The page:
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115
Nonholonomic motion planning: Steering using sinusoids
 IEEE fins. Auto. Control
, 1993
"... AbstractIn this paper, we investigate methods for steering systems with nonholonomic constraints between arbitrary configurations. Early work by Brockett derives the optimal controls for a set of canonical systems in which the tangent space to the configuration manifold is spanned by the input vec ..."
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Cited by 285 (14 self)
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AbstractIn this paper, we investigate methods for steering systems with nonholonomic constraints between arbitrary configurations. Early work by Brockett derives the optimal controls for a set of canonical systems in which the tangent space to the configuration manifold is spanned by the input vector fields and their first order Lie brackets. Using Brockett’s result as motivation, we derive suboptimal trajectories for systems which are not in canonical form and consider systems in which it takes more than one level of bracketing to achieve controllability. These trajectories use sinusoids at integrally related frequencies to achieve motion at a given bracketing level. We define a class of systems which can be steered using sinusoids (chained systems) and give conditions under which a class of twoinput systems can be converted into this form. I.
A Differential Geometric Approach to Motion Planning
 NONHOLONOMIC MOTION PLANNING
, 1993
"... We propose a general strategy for solving the motion planning problem for real analytic, controllable systems without drift. The procedure starts by computing a control that steers the given initial point to the desired target point for an extended system, in which a number of Lie brackets of the sy ..."
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Cited by 80 (0 self)
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We propose a general strategy for solving the motion planning problem for real analytic, controllable systems without drift. The procedure starts by computing a control that steers the given initial point to the desired target point for an extended system, in which a number of Lie brackets of the system vector fields are added to the righthand side. The main point then is to use formal calculations based on the product expansion relative to a P. Hall basis, to produce another control that achieves the desired result on the formal level. It then turns out that this control provides an exact solution of the original problem if the given system is nilpotent. When the system is not nilpotent, one can still produce an iterative algorithm that converges very fast to a solution. Using the theory of feedback nilpotentization, one can find classes of nonnilpotent systems for which the algorithm, in cas...
Motion Planning For Controllable Systems Without Drift
 In Proceedings of the IEEE International Conference on Robotics and Automation
, 1991
"... We propose a general strategy for solving the motion planning problem for real analytic, controllable systems without drift. The procedure starts by computing a control that steers the given initial point to the desired target point for an extended system, in which a number of Lie brackets of the sy ..."
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Cited by 73 (8 self)
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We propose a general strategy for solving the motion planning problem for real analytic, controllable systems without drift. The procedure starts by computing a control that steers the given initial point to the desired target point for an extended system, in which a number of Lie brackets of the system vector fields are added to the righthand side. The main point then is to use formal calculations based on the product expansion relative to a P. Hall basis, to produce another control that achieves the desired result on the formal level. It then turns out that this control provides an exact solution of the original problem if the given system is nilpotent. When the system is not nilpotent, one can still produce an iterative algorithm that converges very fast to a solution. Using the theory of feedback nilpotentization, one can find classes of nonnilpotent systems for which the algorithm, in cascade with a precompensator, produces an exact solution in a finite number of steps. We also ...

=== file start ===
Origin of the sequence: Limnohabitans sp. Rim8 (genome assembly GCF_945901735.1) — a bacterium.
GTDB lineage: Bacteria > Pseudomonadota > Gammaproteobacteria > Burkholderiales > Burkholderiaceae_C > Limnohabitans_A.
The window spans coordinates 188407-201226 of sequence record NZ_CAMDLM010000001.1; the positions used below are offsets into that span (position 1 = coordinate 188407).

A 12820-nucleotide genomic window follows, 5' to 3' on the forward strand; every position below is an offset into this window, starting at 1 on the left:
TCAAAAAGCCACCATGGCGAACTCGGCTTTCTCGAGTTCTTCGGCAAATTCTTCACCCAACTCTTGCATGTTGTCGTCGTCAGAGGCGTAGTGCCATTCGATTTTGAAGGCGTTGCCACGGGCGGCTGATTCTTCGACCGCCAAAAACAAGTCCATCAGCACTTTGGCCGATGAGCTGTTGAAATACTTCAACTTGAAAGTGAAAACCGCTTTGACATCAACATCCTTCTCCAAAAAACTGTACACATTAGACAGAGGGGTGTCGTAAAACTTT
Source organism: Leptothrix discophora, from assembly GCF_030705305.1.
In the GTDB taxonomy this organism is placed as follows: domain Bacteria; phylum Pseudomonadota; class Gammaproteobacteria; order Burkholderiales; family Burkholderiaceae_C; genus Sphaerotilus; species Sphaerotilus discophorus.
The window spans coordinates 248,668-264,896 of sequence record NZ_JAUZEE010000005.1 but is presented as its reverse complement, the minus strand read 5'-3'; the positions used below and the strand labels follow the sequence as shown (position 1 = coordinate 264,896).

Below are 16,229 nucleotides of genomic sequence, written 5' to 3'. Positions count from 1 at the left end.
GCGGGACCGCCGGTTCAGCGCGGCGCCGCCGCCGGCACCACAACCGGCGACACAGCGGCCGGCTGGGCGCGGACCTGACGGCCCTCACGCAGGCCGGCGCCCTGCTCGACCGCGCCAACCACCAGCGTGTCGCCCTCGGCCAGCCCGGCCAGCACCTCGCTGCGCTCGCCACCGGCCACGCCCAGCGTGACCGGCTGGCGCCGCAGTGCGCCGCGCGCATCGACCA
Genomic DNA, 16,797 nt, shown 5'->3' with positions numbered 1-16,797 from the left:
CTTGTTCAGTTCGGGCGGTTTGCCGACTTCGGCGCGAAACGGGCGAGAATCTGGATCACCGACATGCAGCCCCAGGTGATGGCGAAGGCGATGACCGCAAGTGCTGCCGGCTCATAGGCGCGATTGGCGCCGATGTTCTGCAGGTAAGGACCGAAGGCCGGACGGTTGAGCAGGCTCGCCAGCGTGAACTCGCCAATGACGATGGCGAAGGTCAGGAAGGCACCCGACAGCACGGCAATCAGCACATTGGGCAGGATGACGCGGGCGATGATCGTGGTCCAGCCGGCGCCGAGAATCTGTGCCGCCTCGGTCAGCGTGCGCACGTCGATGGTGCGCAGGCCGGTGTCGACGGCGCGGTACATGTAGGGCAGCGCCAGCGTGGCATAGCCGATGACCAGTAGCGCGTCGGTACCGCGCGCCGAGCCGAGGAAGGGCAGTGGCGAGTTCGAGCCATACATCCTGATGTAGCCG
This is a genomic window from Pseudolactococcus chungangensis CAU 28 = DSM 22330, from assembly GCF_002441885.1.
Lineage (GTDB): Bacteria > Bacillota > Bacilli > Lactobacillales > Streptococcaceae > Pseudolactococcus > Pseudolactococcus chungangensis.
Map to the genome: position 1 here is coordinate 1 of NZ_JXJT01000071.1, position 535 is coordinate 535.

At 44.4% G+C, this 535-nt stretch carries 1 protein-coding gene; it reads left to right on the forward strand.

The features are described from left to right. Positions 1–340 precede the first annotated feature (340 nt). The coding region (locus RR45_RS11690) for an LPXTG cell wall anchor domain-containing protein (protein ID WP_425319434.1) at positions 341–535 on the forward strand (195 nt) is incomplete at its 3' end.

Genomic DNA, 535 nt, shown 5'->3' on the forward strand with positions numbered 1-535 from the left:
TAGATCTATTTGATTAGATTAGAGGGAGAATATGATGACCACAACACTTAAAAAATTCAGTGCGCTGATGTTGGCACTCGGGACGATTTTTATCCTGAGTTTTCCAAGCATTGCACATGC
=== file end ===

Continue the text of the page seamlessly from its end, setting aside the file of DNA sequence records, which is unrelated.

Limits Of Highly Oscillatory Controls And The Approximation Of General Paths By Admissible Trajectories
, 1991
"... We describe sufficient conditions, extending earlier work by Kurzweil and Jarnik, for a sequence of inputs u j = (u j 1 ; : : : ; u j m ) 2 L 1 ([0; T ]; IR m ) to be such that, for every mtuple (f 1 ; : : : ; f m ) of smooth vector fields, the trajectories of x(t) = P m k=1 u j k (t)f ..."
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Cited by 69 (8 self)
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We describe sufficient conditions, extending earlier work by Kurzweil and Jarnik, for a sequence of inputs u j = (u j 1 ; : : : ; u j m ) 2 L 1 ([0; T ]; IR m ) to be such that, for every mtuple (f 1 ; : : : ; f m ) of smooth vector fields, the trajectories of x(t) = P m k=1 u j k (t)f k (x(t)) converge to those of an "extended system" x(t) = P r k=1 v k (t)f k (x(t)), where the new vector fields fm+1 ; : : : ; f r are Lie brackets of the original f k 's. Using these conditions, we can solve the inverse problem: given a trajectory fl of the extended system, find trajectories of the original system that converge to fl. This is done by means of a universal construction that only involves a knowledge of the v's. These results can be applied to solve the problem of approximate tracking for a controllable system without drift. 1. Introduction In this paper we report a number of results on the relation between the solutions of an equation x(t) = m X k=1 u k (t)f k (x(...
Guidelines in nonholonomic motion planning for mobile robots
 ROBOT MOTION PLANNNING AND CONTROL
, 1998
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Trajectory Generation for the NTrailer Problem Using Goursat Normal Form
, 1995
"... In this paper, we develop the machinery of exterior differenllai forms, more particularly the Gourset normal form for a Ffaffian system, tor solving nonsoloMwic motion phdng probkms, &.e., motion planning for systems with lloniatcgrable velocity constraints. We use tbis technique to solve the p ..."